I ditched the novel study booklet finally! I hope to never go back. I used the novel to teach sign posts, Notice and Note style. We talked about theme. We made connections. At the end I was tempted to have them illustrate their favorite scene...but then decided against it. I want to create authentic reading experiences for my students and as an avid reader, I've never illustrated my favorite scene after finishing a book so I ditched the idea.
These were some of our conversations:
Student: Guys, can you think of any movies that don't have a villain? Does the villain ever win?
Discussion ensues. Movies are thrown around. Villains are identified. Winners of conflict, it appears, are never the villain.
Character lesson: Check. Don't be a villain. It never pays off.
Losing your shine (p.?):
Student: It reminds me of when my parents had a new baby. You know how it is. They have a new baby and they're all excited and they spend all their time with the baby and kind of forget about you. In time, however, they come back to you.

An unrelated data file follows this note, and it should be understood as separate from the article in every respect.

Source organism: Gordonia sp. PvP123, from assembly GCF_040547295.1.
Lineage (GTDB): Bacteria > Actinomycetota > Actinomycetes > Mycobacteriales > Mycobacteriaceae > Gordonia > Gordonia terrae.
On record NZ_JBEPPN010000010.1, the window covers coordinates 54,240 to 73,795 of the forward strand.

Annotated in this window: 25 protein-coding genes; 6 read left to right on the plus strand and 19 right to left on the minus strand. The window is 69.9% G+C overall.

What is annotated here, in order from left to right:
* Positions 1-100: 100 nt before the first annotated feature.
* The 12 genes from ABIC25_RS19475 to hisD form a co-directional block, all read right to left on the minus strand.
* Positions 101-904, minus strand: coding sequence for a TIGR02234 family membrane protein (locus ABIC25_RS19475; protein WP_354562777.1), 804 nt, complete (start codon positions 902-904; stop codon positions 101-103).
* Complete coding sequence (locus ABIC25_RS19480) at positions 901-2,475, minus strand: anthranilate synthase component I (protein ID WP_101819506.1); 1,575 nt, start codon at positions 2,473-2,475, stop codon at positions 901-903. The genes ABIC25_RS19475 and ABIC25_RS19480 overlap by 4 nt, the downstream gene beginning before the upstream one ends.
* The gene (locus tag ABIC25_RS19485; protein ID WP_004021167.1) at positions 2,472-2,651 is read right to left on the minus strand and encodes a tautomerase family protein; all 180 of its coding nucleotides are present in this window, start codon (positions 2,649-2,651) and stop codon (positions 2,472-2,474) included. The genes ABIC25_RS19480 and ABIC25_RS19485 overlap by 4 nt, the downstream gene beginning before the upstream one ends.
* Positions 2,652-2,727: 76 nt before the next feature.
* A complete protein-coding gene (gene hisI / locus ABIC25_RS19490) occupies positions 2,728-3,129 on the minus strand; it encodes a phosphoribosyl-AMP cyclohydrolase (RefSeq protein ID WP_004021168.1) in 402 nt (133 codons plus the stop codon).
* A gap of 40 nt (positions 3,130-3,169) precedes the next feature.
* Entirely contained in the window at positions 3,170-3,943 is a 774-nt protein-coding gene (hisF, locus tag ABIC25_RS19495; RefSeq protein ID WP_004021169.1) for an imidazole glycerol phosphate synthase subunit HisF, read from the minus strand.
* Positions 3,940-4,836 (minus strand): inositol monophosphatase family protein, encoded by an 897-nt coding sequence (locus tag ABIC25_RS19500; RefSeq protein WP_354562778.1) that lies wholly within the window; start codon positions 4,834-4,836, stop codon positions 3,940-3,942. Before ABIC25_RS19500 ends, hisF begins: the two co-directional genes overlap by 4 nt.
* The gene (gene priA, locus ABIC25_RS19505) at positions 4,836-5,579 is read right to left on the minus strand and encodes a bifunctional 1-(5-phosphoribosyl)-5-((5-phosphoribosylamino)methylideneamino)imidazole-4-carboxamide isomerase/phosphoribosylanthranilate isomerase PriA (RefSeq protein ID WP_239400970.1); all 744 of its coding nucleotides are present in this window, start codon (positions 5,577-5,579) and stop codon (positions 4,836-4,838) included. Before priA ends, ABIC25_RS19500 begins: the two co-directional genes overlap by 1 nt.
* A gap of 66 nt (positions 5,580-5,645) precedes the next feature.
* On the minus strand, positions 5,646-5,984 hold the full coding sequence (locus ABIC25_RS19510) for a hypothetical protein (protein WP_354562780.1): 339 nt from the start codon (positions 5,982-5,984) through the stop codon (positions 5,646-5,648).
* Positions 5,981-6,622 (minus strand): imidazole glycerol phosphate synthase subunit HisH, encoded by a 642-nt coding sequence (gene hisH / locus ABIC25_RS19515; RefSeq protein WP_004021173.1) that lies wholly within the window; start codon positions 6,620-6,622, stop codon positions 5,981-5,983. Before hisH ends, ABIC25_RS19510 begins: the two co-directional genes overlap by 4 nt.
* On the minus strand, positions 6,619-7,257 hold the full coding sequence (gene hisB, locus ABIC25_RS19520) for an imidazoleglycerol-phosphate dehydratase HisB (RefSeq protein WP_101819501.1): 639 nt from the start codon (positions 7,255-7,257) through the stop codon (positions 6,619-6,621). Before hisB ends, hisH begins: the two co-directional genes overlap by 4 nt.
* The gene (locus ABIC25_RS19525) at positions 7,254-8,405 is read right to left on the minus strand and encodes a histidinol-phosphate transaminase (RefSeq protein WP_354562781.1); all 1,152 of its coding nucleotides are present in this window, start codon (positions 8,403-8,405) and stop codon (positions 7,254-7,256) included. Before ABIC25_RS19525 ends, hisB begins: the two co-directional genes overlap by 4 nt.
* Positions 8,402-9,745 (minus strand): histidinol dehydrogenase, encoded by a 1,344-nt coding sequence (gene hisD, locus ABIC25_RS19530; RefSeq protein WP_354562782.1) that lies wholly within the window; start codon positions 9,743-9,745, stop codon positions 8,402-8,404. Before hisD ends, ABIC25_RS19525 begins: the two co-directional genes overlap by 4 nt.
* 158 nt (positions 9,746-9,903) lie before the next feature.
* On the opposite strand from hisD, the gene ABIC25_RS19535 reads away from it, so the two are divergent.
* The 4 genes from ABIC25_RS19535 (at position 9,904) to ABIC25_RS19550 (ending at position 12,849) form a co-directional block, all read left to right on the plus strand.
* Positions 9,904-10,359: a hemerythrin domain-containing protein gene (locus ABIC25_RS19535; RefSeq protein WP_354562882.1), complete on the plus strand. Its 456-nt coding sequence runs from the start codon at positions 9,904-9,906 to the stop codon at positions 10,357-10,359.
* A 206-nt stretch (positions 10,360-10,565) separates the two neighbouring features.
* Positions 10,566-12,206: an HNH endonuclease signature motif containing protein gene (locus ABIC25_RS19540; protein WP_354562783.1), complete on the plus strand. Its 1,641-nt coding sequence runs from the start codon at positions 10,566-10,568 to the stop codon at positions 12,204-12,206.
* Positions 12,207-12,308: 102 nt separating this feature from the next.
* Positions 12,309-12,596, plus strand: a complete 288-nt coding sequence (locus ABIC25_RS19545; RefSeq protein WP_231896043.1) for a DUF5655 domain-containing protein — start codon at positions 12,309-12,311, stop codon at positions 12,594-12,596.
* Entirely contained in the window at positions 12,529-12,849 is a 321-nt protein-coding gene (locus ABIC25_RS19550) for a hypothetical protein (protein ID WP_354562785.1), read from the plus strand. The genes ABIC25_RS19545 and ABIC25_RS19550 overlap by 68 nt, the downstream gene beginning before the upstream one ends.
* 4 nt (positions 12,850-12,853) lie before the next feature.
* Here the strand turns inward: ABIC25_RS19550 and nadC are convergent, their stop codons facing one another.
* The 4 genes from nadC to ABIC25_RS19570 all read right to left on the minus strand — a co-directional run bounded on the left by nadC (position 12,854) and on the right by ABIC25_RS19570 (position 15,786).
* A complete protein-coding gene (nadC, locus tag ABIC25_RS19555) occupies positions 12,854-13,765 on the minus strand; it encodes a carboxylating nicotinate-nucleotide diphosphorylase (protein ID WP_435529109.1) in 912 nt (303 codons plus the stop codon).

Ivan is relatable:
Student: I like Ivan. He's kind of like me. He gets frustrated easily, but he isn't fierce about it. He keeps in control. Usually, I do too but I'm still mad.
Ivan has a poor memory. His memories slowly come back to him. We learned that when an author interrupts a story with a flash back there's a reason for it. We had some great discussions about memory moments:
Student: It seems like Ivan's memories are always triggered by something.
Me: What is an example of a trigger?
Student: He wants to protect Ruby and so she is a trigger for his memories.
We were pretty horrified at his memory of how his parents died. Why did the author share that memory? It made him angry! It moved him to action to do something to save Ruby (and himself). This is when his painting project started.
Thinking back to our conversation about westerns and villains in movies, we were led to a discussion about whether Mack is a villain or a hero. This is always an interesting discussion with this book. When we came across a picture of Mack with Ruby near the end of the story, they were surprised at how the author portrayed him. I had to admit that wasn't how I was imagining him either. There were a number of comments abut his appearance that suggested everyone thought he was terrible. I re-directed their judgment by asking them for examples in the story that have shown that Mack is a bad guy. It took some time, but they were able to come up with a number of examples of poor character. It was agreed. He is a bad guy. We couldn't quite agree on villain since most villains are wolves, witches and ogres and he isn't quite one of those.